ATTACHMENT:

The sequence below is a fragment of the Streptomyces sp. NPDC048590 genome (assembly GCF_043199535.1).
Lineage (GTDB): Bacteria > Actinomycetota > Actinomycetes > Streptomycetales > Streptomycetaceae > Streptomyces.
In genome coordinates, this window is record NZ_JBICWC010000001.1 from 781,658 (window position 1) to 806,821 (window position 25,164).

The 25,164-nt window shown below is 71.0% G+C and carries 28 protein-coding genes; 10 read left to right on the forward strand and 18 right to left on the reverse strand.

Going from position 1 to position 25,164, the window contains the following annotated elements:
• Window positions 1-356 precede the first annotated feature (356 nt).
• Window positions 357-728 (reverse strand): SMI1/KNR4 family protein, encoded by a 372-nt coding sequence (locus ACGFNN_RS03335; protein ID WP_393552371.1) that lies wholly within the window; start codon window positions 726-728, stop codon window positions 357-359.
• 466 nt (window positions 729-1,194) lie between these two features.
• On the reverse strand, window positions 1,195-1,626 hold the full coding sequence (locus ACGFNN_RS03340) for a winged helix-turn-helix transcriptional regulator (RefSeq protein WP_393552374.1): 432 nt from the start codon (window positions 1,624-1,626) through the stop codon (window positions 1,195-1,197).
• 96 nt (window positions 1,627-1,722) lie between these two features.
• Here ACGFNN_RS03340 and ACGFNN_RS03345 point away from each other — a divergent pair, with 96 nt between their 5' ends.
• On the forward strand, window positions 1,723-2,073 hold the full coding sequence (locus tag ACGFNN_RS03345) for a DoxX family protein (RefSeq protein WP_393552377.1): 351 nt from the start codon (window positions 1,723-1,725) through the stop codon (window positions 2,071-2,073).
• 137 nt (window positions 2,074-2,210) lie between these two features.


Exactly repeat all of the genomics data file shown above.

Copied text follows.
The sequence below is a fragment of the Streptomyces sp. NPDC048590 genome (assembly GCF_043199535.1).
Lineage (GTDB): Bacteria > Actinomycetota > Actinomycetes > Streptomycetales > Streptomycetaceae > Streptomyces.
In genome coordinates, this window is record NZ_JBICWC010000001.1 from 781,658 (window position 1) to 806,821 (window position 25,164).

The 25,164-nt window shown below is 71.0% G+C and carries 28 protein-coding genes; 10 read left to right on the forward strand and 18 right to left on the reverse strand.

Going from position 1 to position 25,164, the window contains the following annotated elements:
• Window positions 1-356 precede the first annotated feature (356 nt).
• Window positions 357-728 (reverse strand): SMI1/KNR4 family protein, encoded by a 372-nt coding sequence (locus ACGFNN_RS03335; protein ID WP_393552371.1) that lies wholly within the window; start codon window positions 726-728, stop codon window positions 357-359.
• 466 nt (window positions 729-1,194) lie between these two features.
• On the reverse strand, window positions 1,195-1,626 hold the full coding sequence (locus ACGFNN_RS03340) for a winged helix-turn-helix transcriptional regulator (RefSeq protein WP_393552374.1): 432 nt from the start codon (window positions 1,624-1,626) through the stop codon (window positions 1,195-1,197).
• 96 nt (window positions 1,627-1,722) lie between these two features.
• Here ACGFNN_RS03340 and ACGFNN_RS03345 point away from each other — a divergent pair, with 96 nt between their 5' ends.
• On the forward strand, window positions 1,723-2,073 hold the full coding sequence (locus tag ACGFNN_RS03345) for a DoxX family protein (RefSeq protein WP_393552377.1): 351 nt from the start codon (window positions 1,723-1,725) through the stop codon (window positions 2,071-2,073).
• 137 nt (window positions 2,074-2,210) lie between these two features.